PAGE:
The 7 Most Endangered programmes aim to raise awareness of some of Europe’s hidden treasures that are in danger of being lost. It identifies endangered monuments and sites in Europe and mobilizes public and private partners on a local, national and European level to find a viable future for those sites. It was launched in January 2013 by Europa Nostra, the leading heritage organization in Europe with the European Investment Bank Institute as the founding partner, and the Council of Europe Development Bank as associated partner.

The programme is supported by the Creative Europe programme of the European Union, as part of Europa Nostra’s networking project ‘Sharing Heritage – Sharing Values’ (2017-2020)’. Europa Nostra and the EIBI have recently announced the most threatened heritage sites in Europe for 2018. These gems of Europe’s cultural heritage are in grave danger, some due to neglect or inadequate development, others due to a lack of expertise or resources.

Europe's Digital Library

Europeana is the EU digital platform for cultural heritage. It works with thousands of European archives, libraries, and museums to share cultural heritage for enjoyment, education, and research.

Europeana Collections provides access to over 50 million digitized items – books, music, artworks and more – with sophisticated search and filter tools to help you find what you’re looking for. Europeana’s dedicated thematic collections on artfashionmusicphotography, and World War I contain galleriesblogs, and exhibitions to inform and inspire.

The Cultural and Creatives Cities Monitor

The Cultural and Creative Cities Monitor is a tool to promote mutual exchange and learning between cities to boost culture-led development. It monitors and assesses the performance of ‘Cultural and Creative Cities’ in Europe vis-à-vis oh their peers using both quantitative and qualitative data.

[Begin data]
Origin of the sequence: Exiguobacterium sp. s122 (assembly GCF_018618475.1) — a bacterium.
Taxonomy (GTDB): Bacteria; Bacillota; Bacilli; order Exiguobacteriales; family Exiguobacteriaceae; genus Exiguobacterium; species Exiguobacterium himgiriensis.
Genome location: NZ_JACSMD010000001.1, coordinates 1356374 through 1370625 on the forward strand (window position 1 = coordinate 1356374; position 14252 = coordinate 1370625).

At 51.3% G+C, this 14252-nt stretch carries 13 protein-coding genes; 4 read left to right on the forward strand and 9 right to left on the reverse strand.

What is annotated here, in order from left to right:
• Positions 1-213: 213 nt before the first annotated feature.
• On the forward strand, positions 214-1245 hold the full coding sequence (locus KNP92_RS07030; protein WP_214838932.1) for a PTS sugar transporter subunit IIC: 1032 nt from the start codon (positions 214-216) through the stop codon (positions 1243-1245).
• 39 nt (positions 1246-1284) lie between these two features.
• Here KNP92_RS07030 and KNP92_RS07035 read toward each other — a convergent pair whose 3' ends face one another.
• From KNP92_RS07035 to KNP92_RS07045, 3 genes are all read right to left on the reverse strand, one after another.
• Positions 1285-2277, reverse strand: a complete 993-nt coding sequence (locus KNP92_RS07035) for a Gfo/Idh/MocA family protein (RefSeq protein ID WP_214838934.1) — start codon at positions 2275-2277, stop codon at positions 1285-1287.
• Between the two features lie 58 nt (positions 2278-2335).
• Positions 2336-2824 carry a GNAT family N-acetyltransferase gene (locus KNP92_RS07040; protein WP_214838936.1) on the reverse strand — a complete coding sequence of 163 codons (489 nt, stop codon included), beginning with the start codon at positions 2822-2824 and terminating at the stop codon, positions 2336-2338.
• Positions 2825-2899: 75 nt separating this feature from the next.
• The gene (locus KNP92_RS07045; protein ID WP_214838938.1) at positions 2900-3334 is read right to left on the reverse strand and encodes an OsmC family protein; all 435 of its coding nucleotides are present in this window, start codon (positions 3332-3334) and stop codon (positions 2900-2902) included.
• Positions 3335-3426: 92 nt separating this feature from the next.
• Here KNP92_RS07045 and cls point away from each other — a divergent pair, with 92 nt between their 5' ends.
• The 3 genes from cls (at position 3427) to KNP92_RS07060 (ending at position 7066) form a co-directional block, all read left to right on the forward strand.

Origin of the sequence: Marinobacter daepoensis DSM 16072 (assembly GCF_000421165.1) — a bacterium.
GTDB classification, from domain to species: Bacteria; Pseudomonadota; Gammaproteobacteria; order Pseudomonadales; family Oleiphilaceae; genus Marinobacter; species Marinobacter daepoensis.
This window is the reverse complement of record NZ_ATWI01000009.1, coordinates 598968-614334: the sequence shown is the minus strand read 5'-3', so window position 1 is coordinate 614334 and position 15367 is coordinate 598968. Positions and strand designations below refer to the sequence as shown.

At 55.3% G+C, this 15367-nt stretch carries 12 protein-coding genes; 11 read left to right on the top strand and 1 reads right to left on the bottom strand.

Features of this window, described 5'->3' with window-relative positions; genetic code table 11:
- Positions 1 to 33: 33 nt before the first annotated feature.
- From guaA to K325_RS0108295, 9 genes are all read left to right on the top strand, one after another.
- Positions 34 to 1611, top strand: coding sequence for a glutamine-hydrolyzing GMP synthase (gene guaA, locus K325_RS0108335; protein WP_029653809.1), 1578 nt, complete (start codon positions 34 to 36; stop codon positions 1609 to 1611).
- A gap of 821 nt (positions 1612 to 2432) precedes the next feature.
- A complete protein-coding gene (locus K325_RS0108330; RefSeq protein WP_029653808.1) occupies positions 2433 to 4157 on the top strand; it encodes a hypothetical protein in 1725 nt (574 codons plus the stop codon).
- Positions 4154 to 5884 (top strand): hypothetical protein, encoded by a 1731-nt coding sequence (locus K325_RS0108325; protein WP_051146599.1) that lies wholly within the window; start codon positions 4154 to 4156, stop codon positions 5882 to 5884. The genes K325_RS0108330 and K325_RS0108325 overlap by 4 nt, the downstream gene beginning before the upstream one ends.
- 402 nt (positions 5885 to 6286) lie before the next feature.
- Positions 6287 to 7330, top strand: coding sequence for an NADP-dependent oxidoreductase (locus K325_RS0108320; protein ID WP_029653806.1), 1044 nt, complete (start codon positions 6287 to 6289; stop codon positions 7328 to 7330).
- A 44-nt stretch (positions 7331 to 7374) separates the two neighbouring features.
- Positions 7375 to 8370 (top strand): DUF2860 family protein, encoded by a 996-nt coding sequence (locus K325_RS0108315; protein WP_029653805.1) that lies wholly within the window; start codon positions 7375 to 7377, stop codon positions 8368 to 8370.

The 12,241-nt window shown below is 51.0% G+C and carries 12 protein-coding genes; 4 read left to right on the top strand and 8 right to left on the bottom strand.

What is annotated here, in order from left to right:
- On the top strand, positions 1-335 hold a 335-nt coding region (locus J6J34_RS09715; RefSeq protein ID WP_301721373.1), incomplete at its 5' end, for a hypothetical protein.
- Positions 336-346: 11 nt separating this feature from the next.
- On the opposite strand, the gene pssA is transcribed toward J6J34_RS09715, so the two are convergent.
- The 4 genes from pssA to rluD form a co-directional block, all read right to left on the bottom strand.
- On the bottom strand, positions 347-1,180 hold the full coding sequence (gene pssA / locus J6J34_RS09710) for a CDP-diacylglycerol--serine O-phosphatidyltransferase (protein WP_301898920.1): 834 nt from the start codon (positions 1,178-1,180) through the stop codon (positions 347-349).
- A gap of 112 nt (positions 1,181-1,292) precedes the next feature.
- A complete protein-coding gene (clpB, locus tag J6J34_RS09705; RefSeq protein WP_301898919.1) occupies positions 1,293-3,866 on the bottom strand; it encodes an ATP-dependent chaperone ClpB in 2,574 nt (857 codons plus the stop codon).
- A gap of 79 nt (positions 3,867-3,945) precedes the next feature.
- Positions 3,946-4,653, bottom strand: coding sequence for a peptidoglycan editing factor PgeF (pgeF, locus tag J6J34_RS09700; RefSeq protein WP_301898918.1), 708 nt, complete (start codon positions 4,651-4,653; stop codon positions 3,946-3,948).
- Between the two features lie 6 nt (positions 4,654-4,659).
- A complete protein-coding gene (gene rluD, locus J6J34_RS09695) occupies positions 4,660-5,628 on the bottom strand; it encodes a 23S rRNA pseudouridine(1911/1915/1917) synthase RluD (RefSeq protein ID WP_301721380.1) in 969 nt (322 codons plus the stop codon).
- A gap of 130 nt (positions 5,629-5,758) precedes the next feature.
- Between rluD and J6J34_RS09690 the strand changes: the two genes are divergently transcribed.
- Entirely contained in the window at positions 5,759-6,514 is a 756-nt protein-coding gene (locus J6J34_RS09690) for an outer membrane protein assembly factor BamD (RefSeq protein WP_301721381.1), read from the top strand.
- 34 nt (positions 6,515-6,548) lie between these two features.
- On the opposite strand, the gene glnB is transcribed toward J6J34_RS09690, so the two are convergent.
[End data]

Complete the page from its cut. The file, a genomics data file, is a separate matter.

This first edition of the Cultural and Creative Cities Monitor released in 2017 shows how well 168 selected cities in 30 European countries perform on a range of measures describing the ‘Cultural Vibrancy’, the ‘Creative Economy’ and the ‘Enabling Environment’ of a city, using both quantitative and qualitative data. The Cultural and Creative Cities Monitor is designed to help national, regional and municipal policymakers identify local strengths and opportunities, and benchmark their cities against similar urban centres using both quantitative and qualitative data.

The  Cultural and Creative Cities Monitor 2017 report has been prepared by the Directorate-General Joint Research Centre of the European Commission in Ispra, Italy.

Cultural Routes of the Council of Europe

The  Culture Routes of the Council of Europe are routes recognized as significant throughout Europe by the Council of Europe through promoting shared culture, history, memory, and European integration.

The Cultural Routes are grass-roots networks promoting the principles which underlie human rights, cultural democracy, cultural diversity, mutual understanding, and exchanges across boundaries. They act as channels for intercultural dialogue and promote a better knowledge and understanding of European history.

In 2017, we count 31 Cultural Routes, with very different themes that illustrate European memory, history, and heritage and contribute to an interpretation of the diversity of present-day Europe.

Check the map and click on your country to know which routes pass through and explore the points of interest around them.